#5 - JRL 7186
Russian Communist Party firm election favourite - Komsomolskaya Pravda analysis
Source: Komsomolskaya Pravda, Moscow, in Russian 15 May 03
Ahead of the parliamentary elections in Russia, due to be held in December, the Russian Communist Party is in the lead, argues a well-known political analyst. This fact is of particular importance given that the Duma to be formed as a result of these elections will, more than ever, reflect the true disposition of political forces in Russia and determine Russia's future direction. The following is excerpted from Vitaliy Tretyakov's article in the Russian newspaper Komsomolskaya Pravda on 15 May; subheadings are as published:
The parliamentary election campaign in Russia is gathering momentum. It is already clear today that the forthcoming elections will be substantially different from those that we have known. Who is among the favourites in the present election race, and why? What are the distinctive features of the present election campaign? The well-known Russian publicist Vitaliy Tretyakov muses on these and other issues...
An oligarch's forecast
Back in April, Mikhail Khodorkovskiy, who is officially acknowledged to be Russia's richest man, and who is the head of Yukos, stated publicly that he would support the Union of Right Forces and the Yabloko parties financially in the elections, thereby sending a signal to all the biggest and other big property owners of Russia what sort of choice they must make. Let me also note that the No 1 oil oligarch issued this de facto mobilization call to the liberal-oriented electorate five months before the official start of the election campaign.
Why so early? Undoubtedly it is because Mikhail Khodorkovskiy is afraid that something might happen on 14 December which would radically change the political situation in Russia. Namely, that Yabloko and the Union of Right Forces would not get into the Duma and, as a result of that, a two-party left-to-left-of-centre system would take shape in Russia, with the Communist Party of the Russian Federation victorious in the elections...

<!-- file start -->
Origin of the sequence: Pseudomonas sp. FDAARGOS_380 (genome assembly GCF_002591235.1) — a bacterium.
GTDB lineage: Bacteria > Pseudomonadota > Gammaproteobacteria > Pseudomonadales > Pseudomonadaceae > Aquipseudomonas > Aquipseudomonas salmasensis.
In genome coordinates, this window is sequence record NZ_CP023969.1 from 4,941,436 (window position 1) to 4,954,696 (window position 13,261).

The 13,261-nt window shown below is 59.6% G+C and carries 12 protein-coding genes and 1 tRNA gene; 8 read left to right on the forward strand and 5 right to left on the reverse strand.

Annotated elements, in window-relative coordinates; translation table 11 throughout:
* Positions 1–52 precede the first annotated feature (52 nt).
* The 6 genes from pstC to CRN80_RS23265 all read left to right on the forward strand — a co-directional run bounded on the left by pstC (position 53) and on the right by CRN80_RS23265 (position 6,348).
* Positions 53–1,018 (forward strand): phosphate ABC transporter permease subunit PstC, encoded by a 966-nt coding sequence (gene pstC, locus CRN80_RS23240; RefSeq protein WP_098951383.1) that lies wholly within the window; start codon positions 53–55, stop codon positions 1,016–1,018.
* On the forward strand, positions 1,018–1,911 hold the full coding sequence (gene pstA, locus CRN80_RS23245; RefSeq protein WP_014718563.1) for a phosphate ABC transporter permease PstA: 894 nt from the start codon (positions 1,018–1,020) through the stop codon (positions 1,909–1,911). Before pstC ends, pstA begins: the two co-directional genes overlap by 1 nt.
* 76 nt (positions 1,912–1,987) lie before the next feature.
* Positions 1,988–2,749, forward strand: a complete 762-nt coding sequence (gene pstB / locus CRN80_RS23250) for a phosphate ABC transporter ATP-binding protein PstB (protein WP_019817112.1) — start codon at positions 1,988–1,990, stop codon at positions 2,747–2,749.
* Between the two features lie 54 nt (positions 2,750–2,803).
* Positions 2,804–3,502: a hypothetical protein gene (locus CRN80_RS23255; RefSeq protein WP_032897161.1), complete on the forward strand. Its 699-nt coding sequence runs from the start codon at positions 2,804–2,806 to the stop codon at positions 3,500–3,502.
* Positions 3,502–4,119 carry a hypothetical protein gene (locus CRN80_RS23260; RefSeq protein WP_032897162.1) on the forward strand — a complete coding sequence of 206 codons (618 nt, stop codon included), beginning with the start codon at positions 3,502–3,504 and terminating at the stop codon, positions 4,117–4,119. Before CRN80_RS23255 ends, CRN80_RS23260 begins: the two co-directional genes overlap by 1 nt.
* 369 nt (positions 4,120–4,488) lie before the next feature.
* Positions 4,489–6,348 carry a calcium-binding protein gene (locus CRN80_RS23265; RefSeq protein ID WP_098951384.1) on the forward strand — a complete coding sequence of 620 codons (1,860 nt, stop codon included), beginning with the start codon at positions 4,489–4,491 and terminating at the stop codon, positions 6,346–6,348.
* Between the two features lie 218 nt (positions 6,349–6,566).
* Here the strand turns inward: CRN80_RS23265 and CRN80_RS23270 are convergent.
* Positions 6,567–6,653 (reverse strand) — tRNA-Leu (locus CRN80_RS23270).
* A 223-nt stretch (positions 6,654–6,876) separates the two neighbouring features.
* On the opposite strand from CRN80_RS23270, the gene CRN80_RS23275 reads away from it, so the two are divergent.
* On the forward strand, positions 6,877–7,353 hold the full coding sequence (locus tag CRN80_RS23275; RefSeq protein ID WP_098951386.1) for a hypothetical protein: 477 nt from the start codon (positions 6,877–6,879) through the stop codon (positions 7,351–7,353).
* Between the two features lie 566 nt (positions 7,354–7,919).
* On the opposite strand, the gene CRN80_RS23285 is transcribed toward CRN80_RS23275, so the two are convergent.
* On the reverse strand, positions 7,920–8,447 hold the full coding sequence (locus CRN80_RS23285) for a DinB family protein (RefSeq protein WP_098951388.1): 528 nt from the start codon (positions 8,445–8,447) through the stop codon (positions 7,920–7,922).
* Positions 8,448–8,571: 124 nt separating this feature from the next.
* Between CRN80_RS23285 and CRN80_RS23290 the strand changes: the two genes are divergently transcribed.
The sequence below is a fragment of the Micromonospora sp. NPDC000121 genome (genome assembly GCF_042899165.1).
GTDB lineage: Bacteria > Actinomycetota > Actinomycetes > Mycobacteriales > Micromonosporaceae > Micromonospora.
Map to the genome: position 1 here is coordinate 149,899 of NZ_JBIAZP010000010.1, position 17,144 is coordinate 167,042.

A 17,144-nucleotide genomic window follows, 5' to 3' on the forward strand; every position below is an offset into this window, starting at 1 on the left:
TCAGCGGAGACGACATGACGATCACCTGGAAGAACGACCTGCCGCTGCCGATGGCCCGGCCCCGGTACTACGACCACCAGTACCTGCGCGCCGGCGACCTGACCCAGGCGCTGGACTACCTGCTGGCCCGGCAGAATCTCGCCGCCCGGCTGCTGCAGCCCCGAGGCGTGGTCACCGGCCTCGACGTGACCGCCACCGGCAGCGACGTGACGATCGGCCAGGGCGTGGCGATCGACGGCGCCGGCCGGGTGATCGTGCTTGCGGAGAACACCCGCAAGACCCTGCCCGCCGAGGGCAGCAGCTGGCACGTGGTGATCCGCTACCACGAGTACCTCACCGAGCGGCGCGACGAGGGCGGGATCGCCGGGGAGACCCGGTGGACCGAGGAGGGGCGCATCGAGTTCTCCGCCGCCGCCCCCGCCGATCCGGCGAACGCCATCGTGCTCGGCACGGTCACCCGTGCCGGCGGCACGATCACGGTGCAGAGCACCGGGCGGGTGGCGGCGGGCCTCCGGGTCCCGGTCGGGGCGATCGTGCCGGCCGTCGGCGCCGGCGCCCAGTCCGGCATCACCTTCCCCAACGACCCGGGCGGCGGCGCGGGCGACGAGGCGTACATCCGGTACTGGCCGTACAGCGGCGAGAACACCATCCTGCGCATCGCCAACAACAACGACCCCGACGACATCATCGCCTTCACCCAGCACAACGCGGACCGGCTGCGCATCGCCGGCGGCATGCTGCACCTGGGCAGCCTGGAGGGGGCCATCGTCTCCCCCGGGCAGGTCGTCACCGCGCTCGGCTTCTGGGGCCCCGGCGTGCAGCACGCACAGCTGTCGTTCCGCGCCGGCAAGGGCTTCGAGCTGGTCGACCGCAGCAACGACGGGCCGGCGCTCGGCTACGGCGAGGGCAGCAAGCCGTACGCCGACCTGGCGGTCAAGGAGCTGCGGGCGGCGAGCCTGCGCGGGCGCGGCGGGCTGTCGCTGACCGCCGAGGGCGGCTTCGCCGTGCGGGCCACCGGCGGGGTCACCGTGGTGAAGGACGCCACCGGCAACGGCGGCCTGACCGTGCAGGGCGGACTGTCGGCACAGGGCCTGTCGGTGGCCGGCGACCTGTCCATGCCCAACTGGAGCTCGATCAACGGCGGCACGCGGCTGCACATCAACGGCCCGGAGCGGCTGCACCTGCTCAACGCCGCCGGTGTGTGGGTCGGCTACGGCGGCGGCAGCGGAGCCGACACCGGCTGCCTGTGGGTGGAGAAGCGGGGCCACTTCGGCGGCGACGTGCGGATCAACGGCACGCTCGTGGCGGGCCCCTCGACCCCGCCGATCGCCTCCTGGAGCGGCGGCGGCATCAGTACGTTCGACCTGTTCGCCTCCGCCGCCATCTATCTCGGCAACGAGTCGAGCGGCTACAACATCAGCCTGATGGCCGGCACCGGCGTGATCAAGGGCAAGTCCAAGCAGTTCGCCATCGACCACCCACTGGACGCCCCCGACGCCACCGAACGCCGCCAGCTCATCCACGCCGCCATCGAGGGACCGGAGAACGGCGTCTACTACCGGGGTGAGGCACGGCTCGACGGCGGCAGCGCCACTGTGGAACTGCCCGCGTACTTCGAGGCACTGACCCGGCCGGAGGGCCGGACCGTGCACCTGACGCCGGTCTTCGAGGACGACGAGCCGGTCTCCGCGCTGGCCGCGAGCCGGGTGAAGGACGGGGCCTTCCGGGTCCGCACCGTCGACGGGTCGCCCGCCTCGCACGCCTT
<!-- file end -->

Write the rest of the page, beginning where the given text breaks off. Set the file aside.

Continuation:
The Communists have a very good chance of becoming the No 1 faction in the Duma but, of course, with only a relative and not an absolute majority. In the 12 years of democratic and liberal reforms, this would be not just a sensational occurrence but also a very serious political defeat both for the party of power and for the Kremlin, as well as for the right-wing liberal idea in Russia in general. If the trend towards political marginalization of our right wing (that is, the liberals), to whom economic power and a large proportion of big property in Russia today belong, is confirmed by a poor showing of the Union of Right Forces in the elections, then at the very least a whole generation of the first wave of reformers - [Yegor] Gaydar, [Anatoliy] Chubays, [Boris] Nemtsov and so forth - will become political has-beens. Moreover, the big property owners in Russia will lose their sole political structure and in even the best-case scenario for them, they will end up absolutely dependent on the Kremlin, to which at present they nevertheless most frequently dictate their own terms.
The next Duma elections will be the first to take place in a politically stable Russia.